The PR strategies Huawei has adopted, as well as its targets, overlap with those encountered in the analysis of global United Front work; the Party-state’s support for the company demands a wider discussion informed by the CCP’s international influence operations, a main focus of Sinopsis’ coverage of the Czech Republic and other locales. The Polish case neatly illustrates this connection: a local Huawei interlocutor is known as a contact favored by the CCP’s International Liaison Department, a Comintern-inspired organ whose expansion to general political influence work we have been describing in a series of posts.

Among Huawei’s links to the Party, state and Army, its collaboration with Public Security in the PRC and, in particular, Xinjiang, could make its role in state surveillance and repression of particular interests in Central and Eastern Europe, a region that had found itself on the receiving end of earlier totalitarian regimes. Huawei’s technology is among those that could fuel an upgrade of the CCP’s systems of social control to a new level of authoritarian governance; as Lenin stressed, Communist rule relies on both Party power and technological breakthroughs. For Lenin, Communism was Soviet power plus electrification; extrapolating, Xi’s New Era is orthodox Communism plus “intelligentization” (智能化).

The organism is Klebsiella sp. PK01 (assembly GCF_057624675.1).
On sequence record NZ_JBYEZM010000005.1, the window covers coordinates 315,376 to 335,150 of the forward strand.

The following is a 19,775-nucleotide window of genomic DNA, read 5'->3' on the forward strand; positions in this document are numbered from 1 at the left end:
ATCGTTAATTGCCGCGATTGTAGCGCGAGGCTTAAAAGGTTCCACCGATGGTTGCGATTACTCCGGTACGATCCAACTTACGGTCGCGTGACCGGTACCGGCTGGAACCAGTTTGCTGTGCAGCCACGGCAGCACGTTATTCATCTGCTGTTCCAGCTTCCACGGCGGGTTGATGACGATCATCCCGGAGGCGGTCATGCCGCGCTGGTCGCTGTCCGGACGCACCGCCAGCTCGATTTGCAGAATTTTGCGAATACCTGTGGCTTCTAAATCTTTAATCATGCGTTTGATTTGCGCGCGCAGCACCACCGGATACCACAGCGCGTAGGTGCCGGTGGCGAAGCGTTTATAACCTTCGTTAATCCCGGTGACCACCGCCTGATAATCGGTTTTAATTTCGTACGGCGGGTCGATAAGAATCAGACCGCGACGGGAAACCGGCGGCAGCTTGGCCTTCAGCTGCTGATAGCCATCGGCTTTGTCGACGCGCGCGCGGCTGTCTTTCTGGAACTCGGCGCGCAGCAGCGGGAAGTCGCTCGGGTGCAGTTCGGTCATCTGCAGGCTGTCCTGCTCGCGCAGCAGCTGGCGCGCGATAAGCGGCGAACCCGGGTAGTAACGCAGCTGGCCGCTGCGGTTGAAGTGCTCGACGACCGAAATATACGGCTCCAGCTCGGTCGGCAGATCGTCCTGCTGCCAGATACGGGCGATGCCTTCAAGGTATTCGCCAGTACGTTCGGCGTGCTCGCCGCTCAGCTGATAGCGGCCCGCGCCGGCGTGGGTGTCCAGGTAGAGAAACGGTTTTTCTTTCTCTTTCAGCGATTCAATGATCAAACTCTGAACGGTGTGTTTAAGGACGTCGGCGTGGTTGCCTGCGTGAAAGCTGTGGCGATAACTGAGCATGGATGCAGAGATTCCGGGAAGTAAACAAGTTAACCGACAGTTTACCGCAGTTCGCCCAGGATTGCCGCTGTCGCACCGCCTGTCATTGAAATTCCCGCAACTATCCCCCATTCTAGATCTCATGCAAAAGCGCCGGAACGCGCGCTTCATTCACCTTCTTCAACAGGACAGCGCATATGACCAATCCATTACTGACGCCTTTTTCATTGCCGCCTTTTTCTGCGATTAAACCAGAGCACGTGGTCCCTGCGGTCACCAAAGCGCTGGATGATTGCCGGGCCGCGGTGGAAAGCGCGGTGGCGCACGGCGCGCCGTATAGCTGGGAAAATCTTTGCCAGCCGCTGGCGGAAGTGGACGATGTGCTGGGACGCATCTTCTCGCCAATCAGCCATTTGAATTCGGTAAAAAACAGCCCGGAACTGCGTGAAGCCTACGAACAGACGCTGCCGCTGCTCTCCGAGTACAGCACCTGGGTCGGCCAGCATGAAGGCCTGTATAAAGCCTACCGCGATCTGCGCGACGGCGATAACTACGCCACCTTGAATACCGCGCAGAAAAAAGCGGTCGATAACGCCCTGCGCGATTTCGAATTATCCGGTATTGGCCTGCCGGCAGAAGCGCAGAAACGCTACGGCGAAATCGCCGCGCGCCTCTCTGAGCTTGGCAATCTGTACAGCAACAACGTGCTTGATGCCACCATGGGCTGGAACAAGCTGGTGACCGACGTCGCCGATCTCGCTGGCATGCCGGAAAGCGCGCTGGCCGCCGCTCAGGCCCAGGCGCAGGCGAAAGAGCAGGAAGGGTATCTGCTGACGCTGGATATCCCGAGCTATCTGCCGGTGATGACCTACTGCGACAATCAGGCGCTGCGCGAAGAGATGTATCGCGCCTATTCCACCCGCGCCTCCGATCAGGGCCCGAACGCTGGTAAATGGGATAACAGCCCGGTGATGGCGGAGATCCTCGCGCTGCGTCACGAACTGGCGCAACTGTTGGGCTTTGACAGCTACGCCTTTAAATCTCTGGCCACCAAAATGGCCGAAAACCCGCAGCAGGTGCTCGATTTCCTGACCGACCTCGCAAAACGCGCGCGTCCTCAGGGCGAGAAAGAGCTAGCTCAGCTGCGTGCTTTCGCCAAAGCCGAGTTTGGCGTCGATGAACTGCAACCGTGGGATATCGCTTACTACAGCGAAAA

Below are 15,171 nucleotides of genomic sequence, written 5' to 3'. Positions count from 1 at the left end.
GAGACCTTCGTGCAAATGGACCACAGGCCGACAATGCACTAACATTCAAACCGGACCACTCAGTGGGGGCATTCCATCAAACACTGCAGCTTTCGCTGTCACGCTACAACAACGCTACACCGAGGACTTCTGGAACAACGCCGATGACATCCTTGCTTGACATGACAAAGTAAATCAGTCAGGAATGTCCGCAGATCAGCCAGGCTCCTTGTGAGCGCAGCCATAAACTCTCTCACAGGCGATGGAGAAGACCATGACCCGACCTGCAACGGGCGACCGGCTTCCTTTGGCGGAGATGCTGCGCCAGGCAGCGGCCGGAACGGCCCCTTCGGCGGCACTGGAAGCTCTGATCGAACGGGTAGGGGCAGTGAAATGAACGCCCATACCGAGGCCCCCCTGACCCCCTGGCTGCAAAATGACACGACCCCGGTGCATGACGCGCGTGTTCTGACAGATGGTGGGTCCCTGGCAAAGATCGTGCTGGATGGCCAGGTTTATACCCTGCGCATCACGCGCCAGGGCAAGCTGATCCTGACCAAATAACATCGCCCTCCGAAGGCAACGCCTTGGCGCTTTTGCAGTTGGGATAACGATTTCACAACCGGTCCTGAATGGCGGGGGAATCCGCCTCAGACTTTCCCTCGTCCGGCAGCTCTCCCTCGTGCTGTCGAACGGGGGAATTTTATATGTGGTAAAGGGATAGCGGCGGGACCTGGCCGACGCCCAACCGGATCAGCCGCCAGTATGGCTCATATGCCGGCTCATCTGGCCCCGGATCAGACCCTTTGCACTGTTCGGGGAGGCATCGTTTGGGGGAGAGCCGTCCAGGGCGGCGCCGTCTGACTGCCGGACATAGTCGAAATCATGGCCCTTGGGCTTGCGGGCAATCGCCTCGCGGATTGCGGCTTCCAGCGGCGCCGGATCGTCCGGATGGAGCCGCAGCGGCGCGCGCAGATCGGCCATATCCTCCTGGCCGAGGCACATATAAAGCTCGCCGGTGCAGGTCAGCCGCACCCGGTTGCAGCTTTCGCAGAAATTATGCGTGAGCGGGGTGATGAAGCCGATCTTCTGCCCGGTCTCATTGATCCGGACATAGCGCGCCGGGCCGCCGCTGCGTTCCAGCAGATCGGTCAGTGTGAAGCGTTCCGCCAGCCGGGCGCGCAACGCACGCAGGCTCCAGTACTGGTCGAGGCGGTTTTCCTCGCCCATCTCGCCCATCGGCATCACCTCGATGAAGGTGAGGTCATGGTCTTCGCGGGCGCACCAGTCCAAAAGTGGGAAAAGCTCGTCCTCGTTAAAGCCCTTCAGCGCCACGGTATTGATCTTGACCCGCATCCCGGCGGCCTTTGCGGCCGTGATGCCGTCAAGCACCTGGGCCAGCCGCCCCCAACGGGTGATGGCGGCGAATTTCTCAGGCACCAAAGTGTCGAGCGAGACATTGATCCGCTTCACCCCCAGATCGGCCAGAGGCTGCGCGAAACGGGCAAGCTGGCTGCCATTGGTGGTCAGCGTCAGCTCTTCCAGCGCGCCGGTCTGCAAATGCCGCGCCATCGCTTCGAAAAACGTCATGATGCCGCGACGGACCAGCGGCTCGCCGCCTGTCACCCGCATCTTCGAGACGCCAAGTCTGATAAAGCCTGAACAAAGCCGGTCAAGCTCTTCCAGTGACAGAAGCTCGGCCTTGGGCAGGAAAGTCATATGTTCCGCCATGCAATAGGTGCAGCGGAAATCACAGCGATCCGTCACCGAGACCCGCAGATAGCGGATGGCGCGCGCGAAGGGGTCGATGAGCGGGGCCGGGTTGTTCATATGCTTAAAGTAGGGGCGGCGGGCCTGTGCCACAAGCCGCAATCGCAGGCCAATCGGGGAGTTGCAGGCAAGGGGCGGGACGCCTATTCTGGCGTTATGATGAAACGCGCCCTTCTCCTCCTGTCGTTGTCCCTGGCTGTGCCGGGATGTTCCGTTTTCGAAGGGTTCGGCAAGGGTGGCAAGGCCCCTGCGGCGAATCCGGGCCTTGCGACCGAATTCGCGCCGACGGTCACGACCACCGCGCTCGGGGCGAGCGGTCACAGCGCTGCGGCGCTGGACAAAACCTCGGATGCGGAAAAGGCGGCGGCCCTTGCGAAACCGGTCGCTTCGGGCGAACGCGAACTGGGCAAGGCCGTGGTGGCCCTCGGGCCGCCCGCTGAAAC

Huawei as a Party-state champion

Open-source information and previous statements from the intelligence community squarely back up the concerns aired by Czech cyber-intelligence.

The warning, issued by the National Cyber and Information Security Agency (Národní úřad pro kybernetickou a informační bezpečnost, NÚKIB) on 17 December, calls the use of software and hardware products of Huawei, ZTE, and their subsidiaries a “threat against information security.” According to Czech press reports, the warning was originally meant as a classified document for internal government discussion. The unusual step of going public reportedly resulted from the fact that some of the intended recipients lacked the security clearance to read the report.